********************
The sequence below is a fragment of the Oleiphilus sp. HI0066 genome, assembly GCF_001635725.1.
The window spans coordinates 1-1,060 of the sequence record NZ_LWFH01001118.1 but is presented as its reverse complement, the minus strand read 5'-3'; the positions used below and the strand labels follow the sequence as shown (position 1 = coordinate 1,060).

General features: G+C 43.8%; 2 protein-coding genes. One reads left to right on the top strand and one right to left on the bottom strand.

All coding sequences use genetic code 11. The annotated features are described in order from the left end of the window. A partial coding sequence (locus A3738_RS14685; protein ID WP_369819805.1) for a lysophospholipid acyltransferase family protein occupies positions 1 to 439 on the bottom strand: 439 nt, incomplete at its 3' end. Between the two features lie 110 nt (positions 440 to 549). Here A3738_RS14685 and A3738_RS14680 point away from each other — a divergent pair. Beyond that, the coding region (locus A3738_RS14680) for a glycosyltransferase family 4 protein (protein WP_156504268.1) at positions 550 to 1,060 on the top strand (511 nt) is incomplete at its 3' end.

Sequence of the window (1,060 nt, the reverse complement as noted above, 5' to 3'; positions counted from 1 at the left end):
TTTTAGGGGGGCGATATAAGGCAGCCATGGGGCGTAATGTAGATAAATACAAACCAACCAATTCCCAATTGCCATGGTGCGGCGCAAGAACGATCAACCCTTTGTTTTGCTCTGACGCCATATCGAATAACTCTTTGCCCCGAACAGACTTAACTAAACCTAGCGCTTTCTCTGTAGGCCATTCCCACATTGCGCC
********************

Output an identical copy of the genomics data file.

The sequence below is a fragment of the Oleiphilus sp. HI0066 genome, assembly GCF_001635725.1.
The window spans coordinates 1-1,060 of the sequence record NZ_LWFH01001118.1 but is presented as its reverse complement, the minus strand read 5'-3'; the positions used below and the strand labels follow the sequence as shown (position 1 = coordinate 1,060).

General features: G+C 43.8%; 2 protein-coding genes. One reads left to right on the top strand and one right to left on the bottom strand.

All coding sequences use genetic code 11. The annotated features are described in order from the left end of the window. A partial coding sequence (locus A3738_RS14685; protein ID WP_369819805.1) for a lysophospholipid acyltransferase family protein occupies positions 1 to 439 on the bottom strand: 439 nt, incomplete at its 3' end. Between the two features lie 110 nt (positions 440 to 549). Here A3738_RS14685 and A3738_RS14680 point away from each other — a divergent pair. Beyond that, the coding region (locus A3738_RS14680) for a glycosyltransferase family 4 protein (protein WP_156504268.1) at positions 550 to 1,060 on the top strand (511 nt) is incomplete at its 3' end.

Sequence of the window (1,060 nt, the reverse complement as noted above, 5' to 3'; positions counted from 1 at the left end):
TTTTAGGGGGGCGATATAAGGCAGCCATGGGGCGTAATGTAGATAAATACAAACCAACCAATTCCCAATTGCCATGGTGCGGCGCAAGAACGATCAACCCTTTGTTTTGCTCTGACGCCATATCGAATAACTCTTTGCCCCGAACAGACTTAACTAAACCTAGCGCTTTCTCTGTAGGCCATTCCCACATTGCGCC